Acmispon humistratus (Benth.) D.D. Sokoloff
Family: Fabaceae
Acmispon humistratus image
Wiggins 1964, Kearney and Peebles 1969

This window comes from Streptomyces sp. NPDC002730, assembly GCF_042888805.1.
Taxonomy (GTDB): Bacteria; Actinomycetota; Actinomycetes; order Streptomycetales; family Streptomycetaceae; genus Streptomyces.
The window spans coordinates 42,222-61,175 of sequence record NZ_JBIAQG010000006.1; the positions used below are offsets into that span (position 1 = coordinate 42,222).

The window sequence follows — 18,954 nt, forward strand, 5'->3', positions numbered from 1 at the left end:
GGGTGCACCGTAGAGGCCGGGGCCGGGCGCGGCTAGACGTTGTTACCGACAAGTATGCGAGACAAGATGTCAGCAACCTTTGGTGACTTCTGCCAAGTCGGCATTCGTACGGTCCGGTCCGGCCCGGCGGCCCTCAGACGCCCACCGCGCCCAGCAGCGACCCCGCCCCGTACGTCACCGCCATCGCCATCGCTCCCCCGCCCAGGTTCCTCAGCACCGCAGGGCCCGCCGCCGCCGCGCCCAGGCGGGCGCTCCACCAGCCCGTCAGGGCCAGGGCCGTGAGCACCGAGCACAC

Duration: Annual Nativity: Native Lifeform: Forb/Herb General: Annual forb with erect, ascending, or decumbent stems 0.5-20 cm long, whole plant is densely villous with white to slightly tawny, soft hairs. Leaves: Petioles short, rarely over 5 mm long, rachises of leaves flattened, 5-8 mm long, leaflets 3-5, broadly elliptic to obovate, 2-6 mm wide, 4-15 mm long, cuneate at base, acute to rounded at apex. Flowers: Subsessile, solitary or in paris in axils of leaves, calyx tube 2-2.5 mm long, yellow tinged with red or rose. Fruits: Pods 2-3 mm wide, 5-10 mm long densely villous. Ecology: Found on dry gravelly slopes and sandy flats from 5,000 ft (1524 m) and below; flowers March-June. Distribution: s OR, CA, NV, s ID, s UT, AZ, s NM; south to n MEX. Notes: Distinguished by being a prostrate to ascending annual, often hugging the ground; the foliage with dense, soft, spreading hairs, making plants feel soft to the touch and sometimes appearing silver-gray-green; and the small, yellow to orange pea flowers. Ethnobotany: Infusion of plant taken and used as a wash by women in labor by Karok (CA). Etymology: Acmispon comes from the Greek acme for point or hook, while humistratus means low laying. Synonyms: Lotus humistratus, Hosackia brachycarpa Editor: SBuckley 2010, FSCoburn 2015